Haitian Book Store Stands Tall In These Harsh Covid Days


Photo: Getty Images

Libreri Mapou is a book store next to the Caribbean Marketplace on Northeast Second Avenue.

Owned by Jean-Marie Denis, a cultural leader who has lifted up Haitian art and literature for immigrants and refugees resettling in Miami.

Staying open is a challenge for small business owners in Little Haiti, who weathered economic downturns and the COVID-19 pandemic.

“We work very hard, especially myself. And I do it for passion because I like good books. I like culture. I like to encourage the youths and the community to keep their culture, to keep their language,” he said.

Mapou was a schoolteacher in Haiti who got in trouble for teaching his students in Creole, the language they spoke at home, instead of the state-mandated French. He was co-founder of Mouvman Kreyòl Ayisyen, which fought to make Creole the primary language used in Haitian schools, and was jailed by Haitian authorities for four months with no explanation.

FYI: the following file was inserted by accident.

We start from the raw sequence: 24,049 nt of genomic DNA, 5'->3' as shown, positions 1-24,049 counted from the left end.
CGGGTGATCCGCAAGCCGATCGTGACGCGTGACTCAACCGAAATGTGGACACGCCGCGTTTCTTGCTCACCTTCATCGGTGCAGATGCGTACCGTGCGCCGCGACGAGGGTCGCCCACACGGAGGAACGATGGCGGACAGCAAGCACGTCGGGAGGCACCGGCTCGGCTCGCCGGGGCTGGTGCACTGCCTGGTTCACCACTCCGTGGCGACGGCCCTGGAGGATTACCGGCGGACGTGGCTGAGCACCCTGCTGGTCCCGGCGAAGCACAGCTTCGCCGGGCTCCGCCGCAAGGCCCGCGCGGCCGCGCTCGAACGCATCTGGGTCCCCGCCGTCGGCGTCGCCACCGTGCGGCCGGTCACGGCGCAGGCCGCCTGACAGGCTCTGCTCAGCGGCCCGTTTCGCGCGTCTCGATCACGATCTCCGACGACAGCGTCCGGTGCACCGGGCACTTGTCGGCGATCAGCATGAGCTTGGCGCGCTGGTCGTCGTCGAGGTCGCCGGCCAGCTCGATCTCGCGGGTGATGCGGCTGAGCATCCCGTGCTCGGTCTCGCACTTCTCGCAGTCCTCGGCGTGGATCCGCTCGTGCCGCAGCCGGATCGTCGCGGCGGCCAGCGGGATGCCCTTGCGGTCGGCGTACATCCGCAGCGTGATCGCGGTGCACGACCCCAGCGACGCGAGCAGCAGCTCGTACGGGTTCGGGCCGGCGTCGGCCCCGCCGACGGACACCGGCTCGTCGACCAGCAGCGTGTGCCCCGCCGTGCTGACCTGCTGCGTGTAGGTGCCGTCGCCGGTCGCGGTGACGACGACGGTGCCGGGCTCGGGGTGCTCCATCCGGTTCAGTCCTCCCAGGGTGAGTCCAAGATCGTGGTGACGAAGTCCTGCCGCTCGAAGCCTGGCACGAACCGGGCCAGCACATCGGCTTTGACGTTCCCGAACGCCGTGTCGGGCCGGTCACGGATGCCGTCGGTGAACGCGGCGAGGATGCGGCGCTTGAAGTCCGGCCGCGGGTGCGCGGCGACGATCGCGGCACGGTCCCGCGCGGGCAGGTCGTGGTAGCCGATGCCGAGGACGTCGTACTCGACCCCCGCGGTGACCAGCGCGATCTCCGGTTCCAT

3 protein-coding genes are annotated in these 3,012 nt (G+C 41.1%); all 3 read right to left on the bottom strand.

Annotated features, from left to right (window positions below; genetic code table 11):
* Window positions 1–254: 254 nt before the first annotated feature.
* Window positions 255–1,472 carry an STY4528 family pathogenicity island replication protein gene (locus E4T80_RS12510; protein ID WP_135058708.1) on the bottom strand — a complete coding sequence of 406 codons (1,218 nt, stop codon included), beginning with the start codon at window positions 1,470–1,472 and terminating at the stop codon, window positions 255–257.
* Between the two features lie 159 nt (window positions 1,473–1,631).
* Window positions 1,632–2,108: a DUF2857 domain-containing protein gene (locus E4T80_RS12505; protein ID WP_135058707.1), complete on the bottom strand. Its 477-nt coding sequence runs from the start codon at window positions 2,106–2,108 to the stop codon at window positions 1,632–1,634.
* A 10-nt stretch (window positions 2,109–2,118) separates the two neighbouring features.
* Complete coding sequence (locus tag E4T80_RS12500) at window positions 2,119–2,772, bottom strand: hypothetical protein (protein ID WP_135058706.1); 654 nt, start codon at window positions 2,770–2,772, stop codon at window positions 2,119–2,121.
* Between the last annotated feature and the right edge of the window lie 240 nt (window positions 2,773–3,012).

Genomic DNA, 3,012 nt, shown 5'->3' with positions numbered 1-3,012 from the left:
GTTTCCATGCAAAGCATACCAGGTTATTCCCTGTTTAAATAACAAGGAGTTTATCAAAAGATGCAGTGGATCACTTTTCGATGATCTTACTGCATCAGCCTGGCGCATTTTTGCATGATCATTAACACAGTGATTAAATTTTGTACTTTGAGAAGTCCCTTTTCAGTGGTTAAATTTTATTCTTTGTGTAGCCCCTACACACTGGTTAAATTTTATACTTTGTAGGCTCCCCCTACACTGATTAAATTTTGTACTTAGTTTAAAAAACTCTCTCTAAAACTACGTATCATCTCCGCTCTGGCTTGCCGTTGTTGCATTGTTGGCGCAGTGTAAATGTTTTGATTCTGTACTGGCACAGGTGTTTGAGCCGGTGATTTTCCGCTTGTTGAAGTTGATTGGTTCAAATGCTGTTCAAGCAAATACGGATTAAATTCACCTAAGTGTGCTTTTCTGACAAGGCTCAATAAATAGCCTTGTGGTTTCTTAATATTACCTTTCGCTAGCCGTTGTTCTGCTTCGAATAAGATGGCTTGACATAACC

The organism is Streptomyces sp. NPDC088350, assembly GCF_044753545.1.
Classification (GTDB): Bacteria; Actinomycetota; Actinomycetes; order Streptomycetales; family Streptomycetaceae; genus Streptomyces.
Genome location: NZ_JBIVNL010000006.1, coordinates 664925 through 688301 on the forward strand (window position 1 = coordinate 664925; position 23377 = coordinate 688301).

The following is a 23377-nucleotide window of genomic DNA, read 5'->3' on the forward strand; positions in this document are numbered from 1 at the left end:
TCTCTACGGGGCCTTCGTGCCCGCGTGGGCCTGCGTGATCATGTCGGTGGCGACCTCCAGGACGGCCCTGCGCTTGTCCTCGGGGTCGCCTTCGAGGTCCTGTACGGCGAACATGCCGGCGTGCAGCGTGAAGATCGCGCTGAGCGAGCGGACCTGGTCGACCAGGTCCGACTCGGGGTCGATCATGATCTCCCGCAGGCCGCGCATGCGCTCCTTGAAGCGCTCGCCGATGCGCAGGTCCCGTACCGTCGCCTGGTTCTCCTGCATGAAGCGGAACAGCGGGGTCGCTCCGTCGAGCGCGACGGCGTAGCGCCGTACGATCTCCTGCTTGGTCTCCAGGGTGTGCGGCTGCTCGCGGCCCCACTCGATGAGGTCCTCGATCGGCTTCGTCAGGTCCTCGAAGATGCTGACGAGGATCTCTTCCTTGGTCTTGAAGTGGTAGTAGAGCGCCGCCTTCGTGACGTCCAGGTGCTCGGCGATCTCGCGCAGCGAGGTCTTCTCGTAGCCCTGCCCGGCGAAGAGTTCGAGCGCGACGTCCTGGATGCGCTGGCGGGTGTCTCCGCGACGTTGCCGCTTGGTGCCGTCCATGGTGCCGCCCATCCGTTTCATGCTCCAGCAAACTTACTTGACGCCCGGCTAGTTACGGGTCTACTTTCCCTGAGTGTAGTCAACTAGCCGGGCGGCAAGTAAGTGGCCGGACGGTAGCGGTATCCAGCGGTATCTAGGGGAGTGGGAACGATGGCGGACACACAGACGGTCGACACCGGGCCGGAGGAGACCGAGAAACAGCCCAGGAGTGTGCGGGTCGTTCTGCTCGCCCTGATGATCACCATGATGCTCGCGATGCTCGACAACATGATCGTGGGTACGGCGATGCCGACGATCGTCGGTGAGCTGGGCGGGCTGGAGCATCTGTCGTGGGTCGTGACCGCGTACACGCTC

In 1992, he opened his store with 300 books from his personal library and a passion for preserving Haitian culture. Now he’s got more than 7,000 books and decades of memories.

Libreri Mapou has been a home for young people wishing to learn Creole, politicians seeking connection with Haitian Americans and poets wanting to hone their craft.

He hosted a meetin with the late Miami Commissioner Art Teele and Haitian-American leaders to build a Haitian cultural center, and expanded the shop in April 1992.

The store is a fixture on tourist guides for Miami and Little Haiti, and Mapou is a familiar voice on WLRN, where he appears on the nightly educational program Radyo Lekol.

The pandemic has been hard on most local businesses, and Libreri Mapou still stands in defiance to the harsh effect of Covid.


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